ADAPTING ASIMOV FOR TV
By Michael Ahr
Isaac Asimov’s Foundation is as classic as science fiction gets, and Apple TV+ took on the daunting task of adapting the space epic for the small screen.
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Asimov originally wrote Foundation as a series of short stories in the 1940s and later stitched them together to create his first trilogy in the 50s.
Both the novel and the TV show begin by introducing Hari Seldon (Jared Harris) who has used math to predict the coming fall of the Galactic Empire.
But Asimov’s story immediately leaps forward 50 years, leaving plenty of room for the television adaptation to fill in some gaps with its own story.
Seldon’s protege, Gaal Dornick (Lou Llobell), takes on a more complex backstory and joins the foundation, whose mission is to preserve all human knowledge during the impending dark ages.
The adaptation also dives much deeper into the point of view of the emperor, who in this iteration is a trio of clones led by Brother Day (Lee Pace) in a departure from the novels.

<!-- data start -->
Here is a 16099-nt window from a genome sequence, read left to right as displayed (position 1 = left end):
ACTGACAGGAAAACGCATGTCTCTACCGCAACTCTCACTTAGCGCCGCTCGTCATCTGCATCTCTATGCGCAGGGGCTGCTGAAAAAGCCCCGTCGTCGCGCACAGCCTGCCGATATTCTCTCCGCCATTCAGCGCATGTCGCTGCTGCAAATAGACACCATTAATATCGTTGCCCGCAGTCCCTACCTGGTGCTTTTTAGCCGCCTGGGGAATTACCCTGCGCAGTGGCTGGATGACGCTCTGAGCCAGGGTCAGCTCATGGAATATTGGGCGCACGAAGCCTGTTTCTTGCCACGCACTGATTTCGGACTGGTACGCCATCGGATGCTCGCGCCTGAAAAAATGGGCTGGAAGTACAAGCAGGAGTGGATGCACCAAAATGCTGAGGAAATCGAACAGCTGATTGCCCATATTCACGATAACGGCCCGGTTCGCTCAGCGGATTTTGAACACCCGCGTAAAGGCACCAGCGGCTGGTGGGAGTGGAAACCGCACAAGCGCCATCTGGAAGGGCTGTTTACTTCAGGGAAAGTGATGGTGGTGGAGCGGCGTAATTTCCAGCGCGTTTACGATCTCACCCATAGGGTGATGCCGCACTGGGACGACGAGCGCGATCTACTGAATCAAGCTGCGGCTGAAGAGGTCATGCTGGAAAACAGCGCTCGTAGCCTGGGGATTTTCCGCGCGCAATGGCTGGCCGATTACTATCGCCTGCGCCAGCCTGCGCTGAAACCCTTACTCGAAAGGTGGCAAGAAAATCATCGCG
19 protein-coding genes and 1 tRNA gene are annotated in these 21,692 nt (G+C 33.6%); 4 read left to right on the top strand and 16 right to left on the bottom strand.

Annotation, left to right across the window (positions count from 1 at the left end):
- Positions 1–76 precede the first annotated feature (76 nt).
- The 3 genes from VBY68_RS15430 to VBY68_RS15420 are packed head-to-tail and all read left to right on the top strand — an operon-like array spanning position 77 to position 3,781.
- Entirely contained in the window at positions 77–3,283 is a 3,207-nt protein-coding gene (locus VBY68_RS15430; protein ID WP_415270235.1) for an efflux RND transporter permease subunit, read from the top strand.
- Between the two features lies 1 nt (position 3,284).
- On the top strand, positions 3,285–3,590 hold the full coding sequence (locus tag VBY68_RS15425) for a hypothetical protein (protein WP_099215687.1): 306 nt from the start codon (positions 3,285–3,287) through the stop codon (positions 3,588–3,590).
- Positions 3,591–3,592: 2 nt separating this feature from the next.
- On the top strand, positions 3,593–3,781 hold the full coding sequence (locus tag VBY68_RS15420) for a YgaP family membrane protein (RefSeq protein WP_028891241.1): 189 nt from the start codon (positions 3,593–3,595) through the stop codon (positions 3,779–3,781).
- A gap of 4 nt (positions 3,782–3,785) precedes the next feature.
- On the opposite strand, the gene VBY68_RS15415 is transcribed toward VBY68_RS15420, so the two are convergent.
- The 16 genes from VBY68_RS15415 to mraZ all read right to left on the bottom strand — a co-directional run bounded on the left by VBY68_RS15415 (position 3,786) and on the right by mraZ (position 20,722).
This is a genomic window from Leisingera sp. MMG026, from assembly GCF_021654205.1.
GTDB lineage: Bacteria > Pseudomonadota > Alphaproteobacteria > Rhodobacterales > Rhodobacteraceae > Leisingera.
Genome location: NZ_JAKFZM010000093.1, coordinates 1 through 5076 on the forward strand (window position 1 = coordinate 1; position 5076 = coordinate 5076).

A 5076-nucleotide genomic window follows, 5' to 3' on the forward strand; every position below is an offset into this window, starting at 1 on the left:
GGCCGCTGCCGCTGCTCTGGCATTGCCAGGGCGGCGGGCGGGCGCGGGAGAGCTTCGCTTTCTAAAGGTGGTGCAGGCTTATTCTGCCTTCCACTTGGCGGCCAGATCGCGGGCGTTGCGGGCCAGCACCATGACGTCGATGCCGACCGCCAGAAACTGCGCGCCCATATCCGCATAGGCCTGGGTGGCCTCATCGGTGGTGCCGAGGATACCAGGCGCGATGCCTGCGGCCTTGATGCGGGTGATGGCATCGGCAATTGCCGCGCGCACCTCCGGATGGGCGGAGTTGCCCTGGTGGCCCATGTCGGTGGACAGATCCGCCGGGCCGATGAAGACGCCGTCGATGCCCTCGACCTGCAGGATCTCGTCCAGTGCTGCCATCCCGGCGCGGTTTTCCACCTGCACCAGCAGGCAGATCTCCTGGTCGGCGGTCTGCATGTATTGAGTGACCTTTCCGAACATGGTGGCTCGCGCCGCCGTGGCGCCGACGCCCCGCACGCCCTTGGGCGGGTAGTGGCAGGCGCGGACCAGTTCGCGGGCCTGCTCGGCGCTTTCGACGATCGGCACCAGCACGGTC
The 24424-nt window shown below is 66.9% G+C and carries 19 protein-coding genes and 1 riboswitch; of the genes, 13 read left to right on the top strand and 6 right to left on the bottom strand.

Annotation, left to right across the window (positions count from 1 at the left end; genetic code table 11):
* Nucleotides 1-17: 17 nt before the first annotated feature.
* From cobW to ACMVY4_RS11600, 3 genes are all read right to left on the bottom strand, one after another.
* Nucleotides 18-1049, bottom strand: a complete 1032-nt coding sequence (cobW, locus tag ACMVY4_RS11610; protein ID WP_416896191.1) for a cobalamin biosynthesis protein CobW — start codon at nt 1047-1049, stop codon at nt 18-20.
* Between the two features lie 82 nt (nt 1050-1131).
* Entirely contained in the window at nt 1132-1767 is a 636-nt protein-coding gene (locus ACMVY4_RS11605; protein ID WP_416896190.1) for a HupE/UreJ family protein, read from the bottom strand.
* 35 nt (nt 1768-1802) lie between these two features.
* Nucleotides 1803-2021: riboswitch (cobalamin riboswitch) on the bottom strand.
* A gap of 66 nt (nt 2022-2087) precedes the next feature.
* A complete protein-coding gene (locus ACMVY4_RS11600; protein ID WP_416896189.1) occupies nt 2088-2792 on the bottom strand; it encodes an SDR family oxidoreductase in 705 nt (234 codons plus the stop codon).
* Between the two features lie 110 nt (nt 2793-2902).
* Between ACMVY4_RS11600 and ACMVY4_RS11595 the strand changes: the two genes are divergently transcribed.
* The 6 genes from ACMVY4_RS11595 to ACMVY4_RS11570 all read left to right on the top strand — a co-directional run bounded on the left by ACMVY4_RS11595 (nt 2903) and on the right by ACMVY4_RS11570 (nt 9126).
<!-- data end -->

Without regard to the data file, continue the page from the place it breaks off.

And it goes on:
Whereas the time jump in the books shows us the start of the empire’s fall, the TV show reveals interplanetary strife right from the start during a terrorist attack on the emperor’s home planet.
The imperial advisor, Eto Demerzel (Laura Birn), is a character that Asimov created for his second trilogy written in the 1980s, but the adaptation introduces her earlier here.
Seldon’s foundation is established on Terminus at the galaxy’s edge, and its future is told in a parallel story featuring Salvor Hardin (Leah Harvey) as the planet’s warden.
Each planet, from the vast waters of Dornick’s religiously repressed home planet of Synnax to the metal sky of the imperial seat on Trantor, is beautifully rendered for the visual medium.
By building upon the skeleton of Asimov’s original exposition, Foundation can adapt and even enrich the source material upon which it is based.
Want to stream Foundation? Watch for FREE with our exclusive AppleTV+ trial.